We should take a moment here to acknowledge the Samoa Bureau of Statistics’ response to our story and some of the other objections raised. 

The story was based on the release of a preliminary stage of the Samoa Demographic and Health Survey-Multiple Indicator Cluster Survey 2019-20.

As part of that process they measured the drinking water of 696 households who had been randomly selected. 

“The number of sampled households which have been interviewed to test the drinking water quality was only 696 households,” the Government Statistician, Ali’imuamua Malaefono Ta’aloga, said in a letter to “clarify our story”.

“This is about 2% of 28,880 households at the time of the survey.”

We accept and always reported as such that this research was based on a survey of households. Not a census.

But it was a survey designed with technical support from two different agencies of the United Nations. 

The science of statistics tells us that so long as you are taking your samples from the right places, these can represent a much bigger number of households.

In the realm of politics, for example, opinion polls of 328 million American voters are often based on samples of as few as 1,000 voters, so long as they are chosen to be representative.

For the survey on which the story was based, not only was technical support provided by two United Nations, the sample certainly appears to have been based on sound sampling according to the report in question: 

“A systematic sample of 20 households from rural [areas] and 15 households from urban [areas] was drawn,” the report said.

When asked if she considered this sample to be statistically valid, Ali’imuamua said she would respond in due course. 

We suspect that it is. And even being conservative and accounting for the possibility of a significant margin of error, these statistics do not lose their power to shock.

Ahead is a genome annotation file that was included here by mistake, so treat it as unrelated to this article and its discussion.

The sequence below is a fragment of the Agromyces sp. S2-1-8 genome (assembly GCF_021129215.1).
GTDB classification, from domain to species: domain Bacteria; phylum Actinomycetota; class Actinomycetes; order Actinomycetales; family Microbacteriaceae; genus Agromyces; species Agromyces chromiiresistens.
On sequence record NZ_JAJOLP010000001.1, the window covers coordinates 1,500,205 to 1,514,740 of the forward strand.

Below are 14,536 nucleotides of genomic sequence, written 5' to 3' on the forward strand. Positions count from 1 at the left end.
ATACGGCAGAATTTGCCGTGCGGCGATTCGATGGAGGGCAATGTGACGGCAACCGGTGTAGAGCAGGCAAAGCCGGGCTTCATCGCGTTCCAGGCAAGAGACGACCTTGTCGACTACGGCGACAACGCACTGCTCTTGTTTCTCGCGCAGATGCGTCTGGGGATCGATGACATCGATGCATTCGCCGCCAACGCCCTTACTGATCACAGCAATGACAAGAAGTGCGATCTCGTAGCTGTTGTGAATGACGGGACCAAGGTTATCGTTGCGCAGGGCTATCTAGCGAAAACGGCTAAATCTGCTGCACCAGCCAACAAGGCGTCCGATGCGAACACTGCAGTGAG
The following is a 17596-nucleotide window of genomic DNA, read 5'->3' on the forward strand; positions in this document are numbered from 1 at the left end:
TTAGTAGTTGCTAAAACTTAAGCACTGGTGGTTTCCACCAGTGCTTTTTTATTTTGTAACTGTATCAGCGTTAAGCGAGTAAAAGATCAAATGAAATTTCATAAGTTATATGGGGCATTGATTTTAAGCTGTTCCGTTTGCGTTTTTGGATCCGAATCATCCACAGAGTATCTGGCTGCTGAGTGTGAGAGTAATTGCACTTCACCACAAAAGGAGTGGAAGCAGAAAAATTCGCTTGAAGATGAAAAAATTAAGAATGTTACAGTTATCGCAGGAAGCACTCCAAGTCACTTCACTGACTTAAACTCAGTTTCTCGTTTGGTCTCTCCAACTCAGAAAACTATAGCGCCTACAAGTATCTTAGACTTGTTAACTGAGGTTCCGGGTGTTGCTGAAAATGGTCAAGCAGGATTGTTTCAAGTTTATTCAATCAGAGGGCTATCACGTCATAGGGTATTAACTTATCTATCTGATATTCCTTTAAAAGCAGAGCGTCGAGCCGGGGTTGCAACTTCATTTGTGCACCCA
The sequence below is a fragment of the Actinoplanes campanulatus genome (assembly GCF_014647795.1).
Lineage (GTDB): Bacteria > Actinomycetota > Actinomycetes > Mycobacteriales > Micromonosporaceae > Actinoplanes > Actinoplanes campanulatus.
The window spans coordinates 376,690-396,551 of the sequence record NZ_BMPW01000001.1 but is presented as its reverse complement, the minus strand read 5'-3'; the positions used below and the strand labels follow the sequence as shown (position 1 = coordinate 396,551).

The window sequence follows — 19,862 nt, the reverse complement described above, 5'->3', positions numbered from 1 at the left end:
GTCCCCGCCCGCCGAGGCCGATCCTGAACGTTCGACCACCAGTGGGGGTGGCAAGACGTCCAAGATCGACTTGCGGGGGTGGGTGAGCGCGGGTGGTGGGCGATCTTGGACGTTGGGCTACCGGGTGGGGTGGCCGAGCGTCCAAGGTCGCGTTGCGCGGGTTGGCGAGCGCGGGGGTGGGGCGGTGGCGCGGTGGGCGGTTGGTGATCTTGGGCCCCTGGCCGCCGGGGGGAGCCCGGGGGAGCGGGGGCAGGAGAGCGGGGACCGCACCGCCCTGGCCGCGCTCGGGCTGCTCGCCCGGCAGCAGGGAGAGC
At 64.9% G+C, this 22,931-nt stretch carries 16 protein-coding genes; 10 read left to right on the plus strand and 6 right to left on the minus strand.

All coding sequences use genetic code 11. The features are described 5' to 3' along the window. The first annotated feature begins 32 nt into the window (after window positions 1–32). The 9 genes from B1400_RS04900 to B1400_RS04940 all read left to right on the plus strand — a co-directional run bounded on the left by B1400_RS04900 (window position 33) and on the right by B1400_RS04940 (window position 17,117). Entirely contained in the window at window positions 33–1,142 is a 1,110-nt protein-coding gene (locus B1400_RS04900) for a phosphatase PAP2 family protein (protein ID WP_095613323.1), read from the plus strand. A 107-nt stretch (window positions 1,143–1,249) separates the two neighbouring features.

This is not to point fingers but rather to hopefully to promote action in the name of helping those who need it most. 

The Samoa Water Authority said that it is seeking to make greater investments in treating parts of the country that do not have access to treated water. We applaud them for that. 

Also the entire nation does not receive its water from the S.W.A. Up to 12 per cent do so from independent water schemes. And, as experts in our story were quoted as saying, a significant amount of contamination appears to be occurring as water makes its way from the source to the household tap. 

Something needs to be done; that is the point of this story. A good place to start might be a review of all of S.W.A.'s non-critical expenditure including its sponsorship of $200,000 for weightlifting.

But more broadly, the Government might take this as an occasion to review its priorities. 

So long as a significant amount of our citizens are going without clean access to water, the giver of life, how much pride can our Government take in the next unveiling of a piece of infrastructure?